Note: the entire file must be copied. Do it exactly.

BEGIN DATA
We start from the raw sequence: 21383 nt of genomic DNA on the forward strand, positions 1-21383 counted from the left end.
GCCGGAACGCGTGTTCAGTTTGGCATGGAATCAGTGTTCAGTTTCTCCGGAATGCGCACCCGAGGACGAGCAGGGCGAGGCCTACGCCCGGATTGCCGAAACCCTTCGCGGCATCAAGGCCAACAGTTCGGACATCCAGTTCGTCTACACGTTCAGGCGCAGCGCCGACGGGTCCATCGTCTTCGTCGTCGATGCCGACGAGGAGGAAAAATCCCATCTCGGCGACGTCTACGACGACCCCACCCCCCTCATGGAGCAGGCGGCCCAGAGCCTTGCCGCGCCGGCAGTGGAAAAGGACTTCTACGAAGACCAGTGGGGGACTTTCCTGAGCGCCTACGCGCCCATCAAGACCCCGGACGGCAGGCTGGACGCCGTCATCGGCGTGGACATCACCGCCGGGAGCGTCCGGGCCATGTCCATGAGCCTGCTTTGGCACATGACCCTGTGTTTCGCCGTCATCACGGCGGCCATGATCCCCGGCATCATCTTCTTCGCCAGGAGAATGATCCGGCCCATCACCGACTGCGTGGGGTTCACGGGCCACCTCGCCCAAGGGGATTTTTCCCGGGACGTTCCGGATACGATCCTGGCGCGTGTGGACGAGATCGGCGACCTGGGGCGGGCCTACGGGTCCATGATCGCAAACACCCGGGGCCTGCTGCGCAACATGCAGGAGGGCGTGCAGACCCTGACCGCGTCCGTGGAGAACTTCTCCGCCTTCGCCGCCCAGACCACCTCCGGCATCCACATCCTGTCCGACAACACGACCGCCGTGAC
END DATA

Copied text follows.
We start from the raw sequence: 21383 nt of genomic DNA on the forward strand, positions 1-21383 counted from the left end.
GCCGGAACGCGTGTTCAGTTTGGCATGGAATCAGTGTTCAGTTTCTCCGGAATGCGCACCCGAGGACGAGCAGGGCGAGGCCTACGCCCGGATTGCCGAAACCCTTCGCGGCATCAAGGCCAACAGTTCGGACATCCAGTTCGTCTACACGTTCAGGCGCAGCGCCGACGGGTCCATCGTCTTCGTCGTCGATGCCGACGAGGAGGAAAAATCCCATCTCGGCGACGTCTACGACGACCCCACCCCCCTCATGGAGCAGGCGGCCCAGAGCCTTGCCGCGCCGGCAGTGGAAAAGGACTTCTACGAAGACCAGTGGGGGACTTTCCTGAGCGCCTACGCGCCCATCAAGACCCCGGACGGCAGGCTGGACGCCGTCATCGGCGTGGACATCACCGCCGGGAGCGTCCGGGCCATGTCCATGAGCCTGCTTTGGCACATGACCCTGTGTTTCGCCGTCATCACGGCGGCCATGATCCCCGGCATCATCTTCTTCGCCAGGAGAATGATCCGGCCCATCACCGACTGCGTGGGGTTCACGGGCCACCTCGCCCAAGGGGATTTTTCCCGGGACGTTCCGGATACGATCCTGGCGCGTGTGGACGAGATCGGCGACCTGGGGCGGGCCTACGGGTCCATGATCGCAAACACCCGGGGCCTGCTGCGCAACATGCAGGAGGGCGTGCAGACCCTGACCGCGTCCGTGGAGAACTTCTCCGCCTTCGCCGCCCAGACCACCTCCGGCATCCACATCCTGTCCGACAACACGACCGCCGTGAC